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Is modern piano more resitant to false beat?
#3048095 11/21/20 07:16 PM
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I found many old piano has false beats eventhough they were very good pianos. If I just assuming that I buy two brand new Yamaha G2 and Yamaha C1X. Does C1X more resistant or have less false beat?

As for my imagination, piano design develops every year, designer will research how they can reduce the possibility of false beat.

Re: Is modern piano more resitant to false beat?
tony3304 #3048100 11/21/20 07:32 PM
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The problem for piano designers is there is no robust mechanistic model in common use that can predict how false beats happen.

I have been developing one that incorporates effects from longitudinal mode energy on the transverse modes, but I think I am the only one doing this so far.

Some things are known in the industry:

String path needs to be straight from tuning pin the speaking length over the string rests and plate termination.

Loose bridge pins.

Twists in the wire during stringing against the natural curvature of the wire formed during the drawing process.

Low percent of the break point speaking lengths.


In a seemingly infinite universe-infinite human creativity is-seemingly possible.
According to NASA, 93% of the earth like planets possible in the known universe have yet to be formed.
Contact: Ed@LightHammerpiano.com
Re: Is modern piano more resitant to false beat?
tony3304 #3048111 11/21/20 09:02 PM
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tony330, it appears that you are having a difficult time escaping the agony of false beats.

If you ever did find a piano that was somewhat acceptable to you, I would imagine Ed McMorrow could remedy any false beats as well as anyone. He definitely has the knowledge and experience.

In my view, it seems to me, that if you really want a piano with no false beats, you are going to have to find a very expensive, high end brand, that has had the utmost of professional prep.

Or, find a high-end digital piano that is considered the top of the line quality. Keep in mind that any digital piano would have been designed and programed with acoustic piano samples. If the acoustic used to sample the programing of the digital, any false beats would likely be transferred to the digital piano.

I'm not saying what you are looking for (a piano with no false beats) doesn't exist, but it will likely be very expensive, and hard to find. If it happens to be an acoustic piano, the absence or lack of false beats probably wouldn't last a long time, and would need regular, high-end maintenance from the most experienced of concert piano technicians. The digital piano may retain it's samples longer with lots of use, and need less ongoing service.

Of course, I'm just speculating...

Good luck, my friend!

Rick


Piano enthusiast and amateur musician: "Treat others the way you would like to be treated". Yamaha C7. YouTube Channel
Re: Is modern piano more resitant to false beat?
tony3304 #3048113 11/21/20 09:09 PM
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Sometimes one can find a piano of rather modest lineage that is nearly false beat free.

Some makes that lay claim to elite status can carry quite a load of falseness.

The subject itself has no absolute definition of what is a state of falseness in a piano string.


In a seemingly infinite universe-infinite human creativity is-seemingly possible.
According to NASA, 93% of the earth like planets possible in the known universe have yet to be formed.
Contact: Ed@LightHammerpiano.com
Re: Is modern piano more resitant to false beat?
Ed McMorrow, RPT #3048129 11/21/20 10:44 PM
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Originally Posted by Ed McMorrow, RPT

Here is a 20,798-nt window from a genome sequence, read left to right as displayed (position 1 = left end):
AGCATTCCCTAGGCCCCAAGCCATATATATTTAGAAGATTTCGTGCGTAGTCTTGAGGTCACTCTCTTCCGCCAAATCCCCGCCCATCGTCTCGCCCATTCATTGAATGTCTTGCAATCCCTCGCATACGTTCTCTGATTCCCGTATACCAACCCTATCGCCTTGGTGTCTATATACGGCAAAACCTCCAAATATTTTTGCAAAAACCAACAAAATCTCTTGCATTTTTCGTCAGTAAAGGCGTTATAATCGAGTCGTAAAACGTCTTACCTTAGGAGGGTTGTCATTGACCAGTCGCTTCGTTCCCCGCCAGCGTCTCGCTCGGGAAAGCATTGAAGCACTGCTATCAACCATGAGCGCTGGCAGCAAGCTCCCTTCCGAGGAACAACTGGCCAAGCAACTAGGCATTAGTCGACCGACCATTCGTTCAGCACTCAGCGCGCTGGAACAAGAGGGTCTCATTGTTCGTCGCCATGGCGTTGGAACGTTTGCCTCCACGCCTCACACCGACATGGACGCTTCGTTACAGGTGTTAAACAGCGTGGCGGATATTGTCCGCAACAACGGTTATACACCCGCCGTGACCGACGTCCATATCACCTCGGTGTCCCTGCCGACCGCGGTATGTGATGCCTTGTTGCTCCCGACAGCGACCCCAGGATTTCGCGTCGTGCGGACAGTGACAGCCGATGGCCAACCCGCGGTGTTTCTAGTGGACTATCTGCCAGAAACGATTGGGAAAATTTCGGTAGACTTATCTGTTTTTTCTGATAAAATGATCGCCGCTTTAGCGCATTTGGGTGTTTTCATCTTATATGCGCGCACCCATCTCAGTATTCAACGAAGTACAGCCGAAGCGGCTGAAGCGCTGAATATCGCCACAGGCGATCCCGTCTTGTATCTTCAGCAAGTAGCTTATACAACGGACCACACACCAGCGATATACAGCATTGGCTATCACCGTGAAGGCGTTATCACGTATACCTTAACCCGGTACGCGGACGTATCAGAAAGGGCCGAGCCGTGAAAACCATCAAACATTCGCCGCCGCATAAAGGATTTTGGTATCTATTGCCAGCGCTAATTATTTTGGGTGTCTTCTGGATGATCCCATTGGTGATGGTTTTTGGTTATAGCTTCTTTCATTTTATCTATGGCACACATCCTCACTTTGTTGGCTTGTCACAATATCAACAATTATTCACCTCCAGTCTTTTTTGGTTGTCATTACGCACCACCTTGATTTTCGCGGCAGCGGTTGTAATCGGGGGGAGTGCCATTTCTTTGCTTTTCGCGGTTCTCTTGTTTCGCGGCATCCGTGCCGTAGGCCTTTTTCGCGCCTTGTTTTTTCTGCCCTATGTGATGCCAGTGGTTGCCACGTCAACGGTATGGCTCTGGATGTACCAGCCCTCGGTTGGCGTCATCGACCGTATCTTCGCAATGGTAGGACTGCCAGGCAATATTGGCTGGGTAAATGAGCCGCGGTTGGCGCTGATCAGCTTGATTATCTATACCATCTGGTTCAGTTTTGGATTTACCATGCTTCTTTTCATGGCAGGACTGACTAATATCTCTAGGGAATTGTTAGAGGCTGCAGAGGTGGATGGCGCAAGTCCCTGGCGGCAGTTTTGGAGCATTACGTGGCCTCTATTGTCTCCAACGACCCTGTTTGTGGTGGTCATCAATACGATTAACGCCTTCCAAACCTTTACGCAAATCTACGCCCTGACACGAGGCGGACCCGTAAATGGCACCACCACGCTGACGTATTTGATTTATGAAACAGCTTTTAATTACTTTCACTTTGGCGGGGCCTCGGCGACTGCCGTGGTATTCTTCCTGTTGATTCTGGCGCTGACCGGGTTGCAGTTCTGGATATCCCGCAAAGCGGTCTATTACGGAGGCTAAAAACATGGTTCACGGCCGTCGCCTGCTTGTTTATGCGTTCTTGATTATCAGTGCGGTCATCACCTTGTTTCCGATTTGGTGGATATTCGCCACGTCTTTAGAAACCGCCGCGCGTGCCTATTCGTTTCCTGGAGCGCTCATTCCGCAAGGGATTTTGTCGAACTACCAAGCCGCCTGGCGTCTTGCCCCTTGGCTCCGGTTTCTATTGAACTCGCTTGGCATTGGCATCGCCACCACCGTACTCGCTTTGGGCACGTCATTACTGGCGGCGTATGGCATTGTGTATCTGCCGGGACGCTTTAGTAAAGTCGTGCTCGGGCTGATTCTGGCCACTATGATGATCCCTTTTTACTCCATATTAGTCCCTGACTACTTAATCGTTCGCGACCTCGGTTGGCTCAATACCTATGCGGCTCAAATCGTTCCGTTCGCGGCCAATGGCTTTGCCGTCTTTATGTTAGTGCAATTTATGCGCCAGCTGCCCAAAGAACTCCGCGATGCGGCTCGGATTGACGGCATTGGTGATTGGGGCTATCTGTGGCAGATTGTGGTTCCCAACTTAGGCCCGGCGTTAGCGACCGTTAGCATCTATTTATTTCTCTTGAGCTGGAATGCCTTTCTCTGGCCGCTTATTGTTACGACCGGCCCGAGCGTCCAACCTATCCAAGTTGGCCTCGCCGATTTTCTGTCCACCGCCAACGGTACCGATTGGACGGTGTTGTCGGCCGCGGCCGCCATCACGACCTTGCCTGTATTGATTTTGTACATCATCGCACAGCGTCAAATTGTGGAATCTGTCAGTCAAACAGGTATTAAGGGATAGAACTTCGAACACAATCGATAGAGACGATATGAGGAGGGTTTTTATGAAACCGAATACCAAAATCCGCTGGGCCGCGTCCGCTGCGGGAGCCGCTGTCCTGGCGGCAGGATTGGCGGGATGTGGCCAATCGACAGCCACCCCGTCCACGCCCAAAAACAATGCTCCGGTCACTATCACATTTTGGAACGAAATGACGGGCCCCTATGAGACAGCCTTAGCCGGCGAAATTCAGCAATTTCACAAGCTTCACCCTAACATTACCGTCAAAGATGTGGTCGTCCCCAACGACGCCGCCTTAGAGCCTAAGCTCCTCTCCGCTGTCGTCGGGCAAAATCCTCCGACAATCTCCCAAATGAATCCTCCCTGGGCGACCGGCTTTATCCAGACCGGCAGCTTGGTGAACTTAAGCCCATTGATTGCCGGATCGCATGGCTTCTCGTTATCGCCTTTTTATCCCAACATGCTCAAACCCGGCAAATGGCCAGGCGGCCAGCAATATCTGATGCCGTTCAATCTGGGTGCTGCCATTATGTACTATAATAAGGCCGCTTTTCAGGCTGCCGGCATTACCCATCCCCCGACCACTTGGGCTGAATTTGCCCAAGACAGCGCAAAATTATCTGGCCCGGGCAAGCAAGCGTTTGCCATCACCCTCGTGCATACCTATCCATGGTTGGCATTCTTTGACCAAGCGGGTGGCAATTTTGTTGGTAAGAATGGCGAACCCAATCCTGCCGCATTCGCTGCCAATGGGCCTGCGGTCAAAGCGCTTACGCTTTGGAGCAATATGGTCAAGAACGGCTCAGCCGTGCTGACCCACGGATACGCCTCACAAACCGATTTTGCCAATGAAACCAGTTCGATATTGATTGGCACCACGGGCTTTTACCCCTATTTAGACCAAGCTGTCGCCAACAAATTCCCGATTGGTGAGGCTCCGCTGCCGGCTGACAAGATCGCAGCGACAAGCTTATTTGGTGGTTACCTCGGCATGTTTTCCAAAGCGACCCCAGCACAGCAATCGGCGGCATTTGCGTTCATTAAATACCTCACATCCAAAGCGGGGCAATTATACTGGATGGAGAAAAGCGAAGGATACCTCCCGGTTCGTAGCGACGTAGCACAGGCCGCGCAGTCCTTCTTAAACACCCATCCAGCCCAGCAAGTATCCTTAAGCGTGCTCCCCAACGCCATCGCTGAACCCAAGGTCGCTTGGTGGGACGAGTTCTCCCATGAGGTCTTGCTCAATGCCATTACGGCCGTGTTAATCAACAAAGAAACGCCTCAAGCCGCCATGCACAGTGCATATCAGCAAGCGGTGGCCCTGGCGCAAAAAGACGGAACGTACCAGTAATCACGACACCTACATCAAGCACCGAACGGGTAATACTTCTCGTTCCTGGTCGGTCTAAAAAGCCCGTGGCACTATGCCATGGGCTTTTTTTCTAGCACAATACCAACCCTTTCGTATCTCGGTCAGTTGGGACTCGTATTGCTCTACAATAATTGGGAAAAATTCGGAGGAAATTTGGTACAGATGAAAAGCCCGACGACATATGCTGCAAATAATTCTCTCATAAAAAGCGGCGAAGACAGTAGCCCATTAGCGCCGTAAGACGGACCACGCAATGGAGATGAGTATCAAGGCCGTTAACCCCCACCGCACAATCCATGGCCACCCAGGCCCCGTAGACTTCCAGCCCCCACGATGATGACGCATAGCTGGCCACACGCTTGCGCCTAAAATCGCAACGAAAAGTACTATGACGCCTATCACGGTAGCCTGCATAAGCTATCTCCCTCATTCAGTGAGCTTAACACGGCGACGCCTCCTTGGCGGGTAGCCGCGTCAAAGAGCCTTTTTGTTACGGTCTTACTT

Sometimes one can find a piano of rather modest lineage that is nearly false beat free.

Some makes that lay claim to elite status can carry quite a load of falseness.

The subject itself has no absolute definition of what is a state of falseness in a piano string.

Good info, Ed, as always.

I remember something that Peter Grey, (Piano Dr.) said in one of tony3304's threads recently, and that is, even if a piano has some false beats, as most do, of varying degrees, the false beat(s) usually blends in with the music being played and may not be noticeable at all. Or, at least it would not be as noticeable as playing a single note by itself with a distinctive false beat.

Rick


Piano enthusiast and amateur musician: "Treat others the way you would like to be treated". Yamaha C7. YouTube Channel
Re: Is modern piano more resitant to false beat?
Rickster #3048139 11/22/20 12:30 AM
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Hi Rick, false beat notes are not very noticeable when it played with other notes but when I played slow tempo music piece like Clair De Lune, when I pressed single note , especially in climax, false beats from two strings of one note made pure unison sound very short and it was very funny. I called Japanese technician about one month ago, he thought it was tuning problem but after he tuned it, the sustained sound of pure unison was still very short. He was the technician who worked for Yamaha and Kawai in Hamamatsu more than 30 years.

Last edited by tony3304; 11/22/20 12:31 AM.
Re: Is modern piano more resitant to false beat?
tony3304 #3048158 11/22/20 04:15 AM
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My Kawai RX-2 has some false beats in the treble area.

Tightening the plate bolts somewhat helped but not cured the problem altogether.

Some notes got better by slightly seating the string on the bridge or tapping bridge pins, but still had a very slight false beat.

IMO, it is very hard to find an acoustic piano with no false beats. My old Roland digital has false beats too from the sampled Steinway D piano.

Have you tried the expensive German grands ? They might have the pure tone you seem to be interested.

Re: Is modern piano more resitant to false beat?
Ed McMorrow, RPT #3048184 11/22/20 06:41 AM
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Originally Posted by Ed McMorrow, RPT
I have been developing one that incorporates effects from longitudinal mode energy on the transverse modes, but I think I am the only one doing this so far.